Tuesday, 24 August 2010


For all of you who are currently on a voyage of striving for absolute perfection, you are on a fool’s errand. For perfection, as is commonly imagined, is just that - an imagining of the human mind. It is an immaterial thing that resides in the clouds and sands of our minds. Not a thing made of atoms or concrete or human flesh.

In fact, friends, as I have held since I first began pondering the concept of perfection, the most 'perfect' thing can only be imperfect, because we can only deal with the things of this realm. Consider these: The perfect sandwich, delicious in all ways possible, will all too soon be fully consumed and forever gone. The perfect home will only remain as such as long as the ideal family resides within it and can not grant you immortality, so as to forever enjoy and love it. The perfect man will, in time, change and grow as any person should, shifting the perfection of your relationship to some new uneven and unexpected plane.

So following this logic, beauty itself must be imperfect. For imperfection is all there is. The best that there is to offer is imperfect, by necessity of existing in this world.

So, friends. Keep all things in proportion. If someone professes to be better than you, remember we are all writhing in the same pit of imperfection, desperately trying to leap and jump and build towers of Babel to reach that heaven, that Shangri-La, that Perfection.

(Oddly, inspired by Juno - the movie and a glass (or 3) of wine. This combo, quite 'perfectly', brings forth the pensive buddha in me.)

Thursday, 5 August 2010


Ok, so Wallpaper* is an on and offline publication that reports on design, interiors, fashion, art and lifestyle, and is generally pretty nifty. I caught onto it when I learned of the creator - a gentleman named Tyler Brûlé who is basically a modern day Midas. The magazine is hailed as an 'iconic global style guide', and to be fair, I wouldn't argue with that.

And now I officially love the magazine because it's reported a story that's made me pretty exited. So I spent a month living in Seoul, South Korea, and fell in love with the city as I'm sure most visitors would. The article describes that the city is undergoing a design orgy, where the apartment block-dominated landscape will be reinvented into a "magnetic urban metropolis".

I've been fervently suggesting to anyone that will listen that they should visit Seoul, and now there is even more reason to see the ancient city reinvent itself as the new World Design Capital 2010.

Check out the article and check out the city, city, city! (Three seperate links, all good sights to learn a lil about Seoul - couldn't think of a better way to get them all in!)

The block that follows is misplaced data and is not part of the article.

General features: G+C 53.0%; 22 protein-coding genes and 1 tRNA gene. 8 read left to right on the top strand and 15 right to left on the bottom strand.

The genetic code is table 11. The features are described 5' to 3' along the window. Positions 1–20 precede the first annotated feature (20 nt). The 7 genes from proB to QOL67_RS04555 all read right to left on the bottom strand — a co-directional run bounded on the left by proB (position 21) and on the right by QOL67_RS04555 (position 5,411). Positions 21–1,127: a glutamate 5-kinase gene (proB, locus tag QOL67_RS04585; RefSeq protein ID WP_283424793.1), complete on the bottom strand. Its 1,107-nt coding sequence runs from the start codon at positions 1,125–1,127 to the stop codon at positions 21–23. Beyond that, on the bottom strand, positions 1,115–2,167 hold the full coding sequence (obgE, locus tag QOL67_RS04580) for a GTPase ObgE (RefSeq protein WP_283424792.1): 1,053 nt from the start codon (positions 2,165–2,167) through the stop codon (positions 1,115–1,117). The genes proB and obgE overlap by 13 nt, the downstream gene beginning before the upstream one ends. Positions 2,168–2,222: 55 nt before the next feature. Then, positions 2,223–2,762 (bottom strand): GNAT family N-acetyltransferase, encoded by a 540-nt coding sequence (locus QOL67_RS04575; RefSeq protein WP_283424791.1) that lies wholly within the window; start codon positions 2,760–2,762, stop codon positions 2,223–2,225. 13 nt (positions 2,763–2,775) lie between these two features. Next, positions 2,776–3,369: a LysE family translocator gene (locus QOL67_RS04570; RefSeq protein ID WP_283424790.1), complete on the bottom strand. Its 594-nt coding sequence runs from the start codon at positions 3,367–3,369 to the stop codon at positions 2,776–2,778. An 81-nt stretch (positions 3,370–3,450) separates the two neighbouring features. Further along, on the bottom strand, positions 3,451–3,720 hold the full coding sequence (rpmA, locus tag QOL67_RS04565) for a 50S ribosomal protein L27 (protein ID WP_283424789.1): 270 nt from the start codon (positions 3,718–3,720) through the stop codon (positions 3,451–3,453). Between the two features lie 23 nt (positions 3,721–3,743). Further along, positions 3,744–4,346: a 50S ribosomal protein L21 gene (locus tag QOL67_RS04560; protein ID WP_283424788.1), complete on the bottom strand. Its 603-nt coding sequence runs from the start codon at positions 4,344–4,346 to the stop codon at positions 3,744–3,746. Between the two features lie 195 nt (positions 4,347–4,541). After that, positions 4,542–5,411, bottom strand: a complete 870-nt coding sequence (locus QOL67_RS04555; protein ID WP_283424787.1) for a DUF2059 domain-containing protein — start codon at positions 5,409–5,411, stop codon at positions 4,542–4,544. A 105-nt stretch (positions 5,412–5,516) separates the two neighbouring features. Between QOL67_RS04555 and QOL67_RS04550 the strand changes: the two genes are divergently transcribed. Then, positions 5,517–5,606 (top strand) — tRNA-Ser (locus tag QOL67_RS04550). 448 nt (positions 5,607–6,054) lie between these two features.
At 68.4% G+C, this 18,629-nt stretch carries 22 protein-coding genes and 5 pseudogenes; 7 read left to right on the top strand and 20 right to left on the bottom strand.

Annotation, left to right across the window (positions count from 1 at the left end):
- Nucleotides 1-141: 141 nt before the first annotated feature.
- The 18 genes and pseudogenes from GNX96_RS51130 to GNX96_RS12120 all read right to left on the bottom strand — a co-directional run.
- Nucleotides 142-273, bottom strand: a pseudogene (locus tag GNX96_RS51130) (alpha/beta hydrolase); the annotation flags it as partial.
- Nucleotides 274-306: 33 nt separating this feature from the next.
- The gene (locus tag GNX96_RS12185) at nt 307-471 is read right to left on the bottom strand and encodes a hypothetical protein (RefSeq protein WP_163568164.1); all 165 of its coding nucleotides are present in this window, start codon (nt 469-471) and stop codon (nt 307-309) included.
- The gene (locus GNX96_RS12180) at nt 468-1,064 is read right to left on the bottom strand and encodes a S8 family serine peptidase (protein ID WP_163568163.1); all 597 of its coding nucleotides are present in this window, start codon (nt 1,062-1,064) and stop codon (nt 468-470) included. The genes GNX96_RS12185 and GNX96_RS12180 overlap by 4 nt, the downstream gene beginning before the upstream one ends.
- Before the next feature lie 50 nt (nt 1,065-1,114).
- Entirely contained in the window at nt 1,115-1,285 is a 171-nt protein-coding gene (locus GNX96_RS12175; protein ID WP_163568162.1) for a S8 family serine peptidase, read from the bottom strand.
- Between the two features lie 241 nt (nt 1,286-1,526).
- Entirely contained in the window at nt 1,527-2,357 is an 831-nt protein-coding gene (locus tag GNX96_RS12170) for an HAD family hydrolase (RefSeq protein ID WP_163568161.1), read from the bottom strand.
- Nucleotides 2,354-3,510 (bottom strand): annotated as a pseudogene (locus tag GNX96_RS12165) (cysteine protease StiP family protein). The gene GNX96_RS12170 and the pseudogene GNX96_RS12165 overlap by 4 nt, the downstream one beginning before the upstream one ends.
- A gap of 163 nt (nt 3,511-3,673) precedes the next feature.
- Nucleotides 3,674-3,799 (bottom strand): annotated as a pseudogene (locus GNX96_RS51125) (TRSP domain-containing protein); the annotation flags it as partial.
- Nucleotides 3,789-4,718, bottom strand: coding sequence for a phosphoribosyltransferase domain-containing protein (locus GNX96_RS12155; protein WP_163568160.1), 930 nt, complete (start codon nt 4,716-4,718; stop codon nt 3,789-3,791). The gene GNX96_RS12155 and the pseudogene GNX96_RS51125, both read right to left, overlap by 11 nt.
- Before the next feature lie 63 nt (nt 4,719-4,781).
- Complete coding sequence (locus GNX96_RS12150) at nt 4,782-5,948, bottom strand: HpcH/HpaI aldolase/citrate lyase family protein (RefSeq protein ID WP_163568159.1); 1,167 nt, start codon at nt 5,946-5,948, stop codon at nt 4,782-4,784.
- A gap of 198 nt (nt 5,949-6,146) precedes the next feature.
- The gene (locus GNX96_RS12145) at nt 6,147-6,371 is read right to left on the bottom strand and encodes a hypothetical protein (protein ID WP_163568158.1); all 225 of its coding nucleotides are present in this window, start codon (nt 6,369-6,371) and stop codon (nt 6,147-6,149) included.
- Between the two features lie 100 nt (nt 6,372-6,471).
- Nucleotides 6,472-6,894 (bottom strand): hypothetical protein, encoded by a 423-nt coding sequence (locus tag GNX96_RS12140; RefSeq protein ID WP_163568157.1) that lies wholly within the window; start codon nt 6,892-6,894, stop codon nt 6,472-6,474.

Wednesday, 4 August 2010


So I found a picture of myself, when I looked about 3 years old. I’m stood in the garden with two of my sisters, both of them equally incomprehensibly young. Of course the first thing I could proclaim when I saw it was “I can’t believe I was so young!!” And it seems that I meant this proclamation, whole-heartedly. Oh how the years of life have hardened me! Making this untainted, innocent time of my life seem only like a solitary and unattainable moment that a camera captured, rather than a scene from my very own life.

When I was small I was truly innocent. I fully expected that I’d be someone of import, that I’d do something that was in some way moving. Though the half imagined expectations of a child raised to believe that I was not to be considered as anything remotely similar to common, I suppose it’s not too late to take up this implicit pact that I made with the world.

So in the words of… lots of people before me I expect! ‘Watch this space’.

(I mean this literally – if I do something ground breaking, I’m more than likely to blog all about it, pictures and all.)


So I just real a novel about a woman who is confronted with the ghost of her great aunt Sadie, in the image that she possessed when she was twenty three. The story was called 'Twenties Girl' and entailed of the protagonist, Lara, having her life crumble around her, only for it to be saved again with the help of this (mostly) benevolent spirit, who became her truest friend by the end of the story.

It was basically a fairly light-hearted story, despite the ghost theme, and I had it read in a few days. But it got me thinking. Her great aunt died at the age of 105, and by the end of the novel, we learn that this was in fact not her only achievement, but actually probably the least impressive out of the great list. The final scene was of a huge memorial service being held, where hundreds of people gathered to mourn her death and celebrate her life.

A happy (I assure you! It wasn’t just the funeral to end the thing!) ending for the story. But in reality, it’d be a bitch if the celebration of a good person only happened once they’re dead and gone and buried away. Of course it’s right to celebrate one’s achievements once their life has drawn to a close, and the complete list can be formulated.

But I was struck with the realisation that everyday should probably be a bit of a celebration. Too late is exactly that – the absolute missed opportunity to explain to someone how much they are valued. How much of an impact they have had on your world. Individually, we’re no more than dots on the world and it’s histories, it’s past and future. But our own little worlds are decorated and dominated by huge structures and monuments, which make very definite impressions on the histories of ‘my life’: the people that matter. They ought to be appreciated. If you look at the Eiffel Tower enough, it just becomes part of the landscape of Paris. But lets be honest, it’s a pretty awesome tower, as towers go.

(I’ve finishes being all deep and introspective for now - it's the 'pensive' coming out. NB. DEFINITION OF PENSIVE: 'wistfully or deeply thoughtful, often with a tinge of sadness'.)